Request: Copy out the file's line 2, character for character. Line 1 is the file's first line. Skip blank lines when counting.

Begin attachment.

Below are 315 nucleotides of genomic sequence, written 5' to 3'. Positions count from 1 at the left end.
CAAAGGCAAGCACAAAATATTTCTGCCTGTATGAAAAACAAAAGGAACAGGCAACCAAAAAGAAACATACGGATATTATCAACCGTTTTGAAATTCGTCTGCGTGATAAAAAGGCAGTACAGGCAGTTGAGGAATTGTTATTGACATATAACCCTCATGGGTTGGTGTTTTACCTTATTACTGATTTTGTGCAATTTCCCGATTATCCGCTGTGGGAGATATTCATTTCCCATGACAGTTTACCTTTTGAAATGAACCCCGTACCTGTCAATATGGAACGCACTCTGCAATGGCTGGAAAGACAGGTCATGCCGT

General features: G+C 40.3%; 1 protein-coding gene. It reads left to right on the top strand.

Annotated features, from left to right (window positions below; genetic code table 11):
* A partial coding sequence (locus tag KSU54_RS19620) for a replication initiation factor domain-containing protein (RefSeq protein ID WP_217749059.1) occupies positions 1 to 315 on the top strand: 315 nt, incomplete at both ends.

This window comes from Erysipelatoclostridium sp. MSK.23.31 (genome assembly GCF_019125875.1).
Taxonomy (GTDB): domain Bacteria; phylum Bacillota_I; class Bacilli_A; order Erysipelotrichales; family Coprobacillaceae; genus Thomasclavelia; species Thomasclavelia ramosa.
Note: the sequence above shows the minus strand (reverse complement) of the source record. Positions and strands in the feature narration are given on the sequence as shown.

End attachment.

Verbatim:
CAAAGGCAAGCACAAAATATTTCTGCCTGTATGAAAAACAAAAGGAACAGGCAACCAAAAAGAAACATACGGATATTATCAACCGTTTTGAAATTCGTCTGCGTGATAAAAAGGCAGTACAGGCAGTTGAGGAATTGTTATTGACATATAACCCTCATGGGTTGGTGTTTTACCTTATTACTGATTTTGTGCAATTTCCCGATTATCCGCTGTGGGAGATATTCATTTCCCATGACAGTTTACCTTTTGAAATGAACCCCGTACCTGTCAATATGGAACGCACTCTGCAATGGCTGGAAAGACAGGTCATGCCGT